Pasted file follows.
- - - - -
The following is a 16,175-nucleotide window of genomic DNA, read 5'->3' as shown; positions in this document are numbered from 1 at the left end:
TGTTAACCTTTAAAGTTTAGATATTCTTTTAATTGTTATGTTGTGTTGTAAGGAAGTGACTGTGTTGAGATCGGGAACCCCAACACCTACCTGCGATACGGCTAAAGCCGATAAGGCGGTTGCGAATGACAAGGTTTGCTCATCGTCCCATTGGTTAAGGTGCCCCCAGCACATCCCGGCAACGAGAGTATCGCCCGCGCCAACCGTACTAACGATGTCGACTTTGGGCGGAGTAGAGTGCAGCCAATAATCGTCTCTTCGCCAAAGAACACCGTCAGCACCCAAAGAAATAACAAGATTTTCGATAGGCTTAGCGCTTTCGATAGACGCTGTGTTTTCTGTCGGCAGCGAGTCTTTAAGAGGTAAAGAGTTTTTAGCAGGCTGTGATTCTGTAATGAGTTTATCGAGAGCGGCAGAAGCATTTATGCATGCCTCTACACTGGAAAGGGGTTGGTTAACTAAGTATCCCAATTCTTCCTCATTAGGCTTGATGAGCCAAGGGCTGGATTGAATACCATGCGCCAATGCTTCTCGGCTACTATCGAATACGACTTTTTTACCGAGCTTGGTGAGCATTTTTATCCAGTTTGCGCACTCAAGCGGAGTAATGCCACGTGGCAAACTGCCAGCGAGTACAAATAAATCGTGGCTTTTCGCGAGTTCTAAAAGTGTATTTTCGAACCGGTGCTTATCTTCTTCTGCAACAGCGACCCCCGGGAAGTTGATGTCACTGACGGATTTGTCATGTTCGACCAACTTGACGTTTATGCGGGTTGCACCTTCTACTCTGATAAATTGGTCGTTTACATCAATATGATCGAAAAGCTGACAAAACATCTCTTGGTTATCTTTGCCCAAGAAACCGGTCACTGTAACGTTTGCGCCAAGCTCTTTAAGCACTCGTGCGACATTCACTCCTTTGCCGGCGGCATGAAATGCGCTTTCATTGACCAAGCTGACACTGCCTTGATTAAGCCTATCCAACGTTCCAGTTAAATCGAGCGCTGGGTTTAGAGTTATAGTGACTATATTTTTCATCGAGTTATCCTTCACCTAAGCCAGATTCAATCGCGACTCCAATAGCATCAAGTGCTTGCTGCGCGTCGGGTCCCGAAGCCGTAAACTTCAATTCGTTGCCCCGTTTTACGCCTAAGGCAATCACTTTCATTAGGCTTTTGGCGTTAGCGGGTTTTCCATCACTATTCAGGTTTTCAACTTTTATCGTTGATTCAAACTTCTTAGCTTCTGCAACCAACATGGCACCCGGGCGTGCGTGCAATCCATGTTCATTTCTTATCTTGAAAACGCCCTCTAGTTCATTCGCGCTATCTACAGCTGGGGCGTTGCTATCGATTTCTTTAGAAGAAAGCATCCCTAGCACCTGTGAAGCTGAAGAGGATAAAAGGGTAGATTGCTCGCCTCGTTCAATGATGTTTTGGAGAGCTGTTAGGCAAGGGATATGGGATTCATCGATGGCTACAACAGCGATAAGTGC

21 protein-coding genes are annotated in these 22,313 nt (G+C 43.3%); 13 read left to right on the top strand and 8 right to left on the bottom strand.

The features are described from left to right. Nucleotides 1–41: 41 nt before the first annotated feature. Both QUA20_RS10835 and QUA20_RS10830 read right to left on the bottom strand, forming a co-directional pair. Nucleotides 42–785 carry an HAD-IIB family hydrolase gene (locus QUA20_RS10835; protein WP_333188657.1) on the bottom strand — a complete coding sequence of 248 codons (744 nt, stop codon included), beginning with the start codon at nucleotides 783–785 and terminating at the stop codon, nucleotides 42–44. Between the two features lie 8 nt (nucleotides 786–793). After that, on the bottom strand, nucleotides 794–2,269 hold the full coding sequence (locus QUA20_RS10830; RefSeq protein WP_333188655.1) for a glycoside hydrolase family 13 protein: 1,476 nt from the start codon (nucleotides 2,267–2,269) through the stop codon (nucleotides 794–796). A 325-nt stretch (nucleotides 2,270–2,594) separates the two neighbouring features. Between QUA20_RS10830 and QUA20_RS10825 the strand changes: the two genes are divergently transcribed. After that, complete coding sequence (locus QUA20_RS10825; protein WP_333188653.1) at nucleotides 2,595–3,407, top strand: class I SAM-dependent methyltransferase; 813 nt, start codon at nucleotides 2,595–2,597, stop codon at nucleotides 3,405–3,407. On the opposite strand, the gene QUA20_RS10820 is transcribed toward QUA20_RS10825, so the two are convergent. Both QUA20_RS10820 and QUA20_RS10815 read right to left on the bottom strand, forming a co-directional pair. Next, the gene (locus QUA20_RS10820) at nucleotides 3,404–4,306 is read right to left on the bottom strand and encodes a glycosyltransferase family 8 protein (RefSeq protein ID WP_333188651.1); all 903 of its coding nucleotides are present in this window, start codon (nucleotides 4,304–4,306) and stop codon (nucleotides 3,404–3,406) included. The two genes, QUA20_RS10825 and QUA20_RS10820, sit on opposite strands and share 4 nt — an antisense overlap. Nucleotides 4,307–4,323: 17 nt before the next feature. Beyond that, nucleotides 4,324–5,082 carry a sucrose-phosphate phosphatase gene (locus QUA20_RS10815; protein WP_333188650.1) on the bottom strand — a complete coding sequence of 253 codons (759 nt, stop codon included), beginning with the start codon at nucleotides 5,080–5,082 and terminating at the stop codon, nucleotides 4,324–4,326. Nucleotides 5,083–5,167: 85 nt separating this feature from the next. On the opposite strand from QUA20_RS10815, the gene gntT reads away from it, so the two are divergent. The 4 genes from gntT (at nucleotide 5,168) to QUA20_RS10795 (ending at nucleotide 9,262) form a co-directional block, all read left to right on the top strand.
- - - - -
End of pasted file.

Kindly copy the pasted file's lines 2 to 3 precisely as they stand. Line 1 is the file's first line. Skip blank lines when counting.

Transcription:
TGTTAACCTTTAAAGTTTAGATATTCTTTTAATTGTTATGTTGTGTTGTAAGGAAGTGACTGTGTTGAGATCGGGAACCCCAACACCTACCTGCGATACGGCTAAAGCCGATAAGGCGGTTGCGAATGACAAGGTTTGCTCATCGTCCCATTGGTTAAGGTGCCCCCAGCACATCCCGGCAACGAGAGTATCGCCCGCGCCAACCGTACTAACGATGTCGACTTTGGGCGGAGTAGAGTGCAGCCAATAATCGTCTCTTCGCCAAAGAACACCGTCAGCACCCAAAGAAATAACAAGATTTTCGATAGGCTTAGCGCTTTCGATAGACGCTGTGTTTTCTGTCGGCAGCGAGTCTTTAAGAGGTAAAGAGTTTTTAGCAGGCTGTGATTCTGTAATGAGTTTATCGAGAGCGGCAGAAGCATTTATGCATGCCTCTACACTGGAAAGGGGTTGGTTAACTAAGTATCCCAATTCTTCCTCATTAGGCTTGATGAGCCAAGGGCTGGATTGAATACCATGCGCCAATGCTTCTCGGCTACTATCGAATACGACTTTTTTACCGAGCTTGGTGAGCATTTTTATCCAGTTTGCGCACTCAAGCGGAGTAATGCCACGTGGCAAACTGCCAGCGAGTACAAATAAATCGTGGCTTTTCGCGAGTTCTAAAAGTGTATTTTCGAACCGGTGCTTATCTTCTTCTGCAACAGCGACCCCCGGGAAGTTGATGTCACTGACGGATTTGTCATGTTCGACCAACTTGACGTTTATGCGGGTTGCACCTTCTACTCTGATAAATTGGTCGTTTACATCAATATGATCGAAAAGCTGACAAAACATCTCTTGGTTATCTTTGCCCAAGAAACCGGTCACTGTAACGTTTGCGCCAAGCTCTTTAAGCACTCGTGCGACATTCACTCCTTTGCCGGCGGCATGAAATGCGCTTTCATTGACCAAGCTGACACTGCCTTGATTAAGCCTATCCAACGTTCCAGTTAAATCGAGCGCTGGGTTTAGAGTTATAGTGACTATATTTTTCATCGAGTTATCCTTCACCTAAGCCAGATTCAATCGCGACTCCAATAGCATCAAGTGCTTGCTGCGCGTCGGGTCCCGAAGCCGTAAACTTCAATTCGTTGCCCCGTTTTACGCCTAAGGCAATCACTTTCATTAGGCTTTTGGCGTTAGCGGGTTTTCCATCACTATTCAGGTTTTCAACTTTTATCGTTGATTCAAACTTCTTAGCTTCTGCAACCAACATGGCACCCGGGCGTGCGTGCAATCCATGTTCATTTCTTATCTTGAAAACGCCCTCTAGTTCATTCGCGCTATCTACAGCTGGGGCGTTGCTATCGATTTCTTTAGAAGAAAGCATCCCTAGCACCTGTGAAGCTGAAGAGGATAAAAGGGTAGATTGCTCGCCTCGTTCAATGATGTTTTGGAGAGCTGTTAGGCAAGGGATATGGGATTCATCGATGGCTACAACAGCGATAAGTGC

21 protein-coding genes are annotated in these 22,313 nt (G+C 43.3%); 13 read left to right on the top strand and 8 right to left on the bottom strand.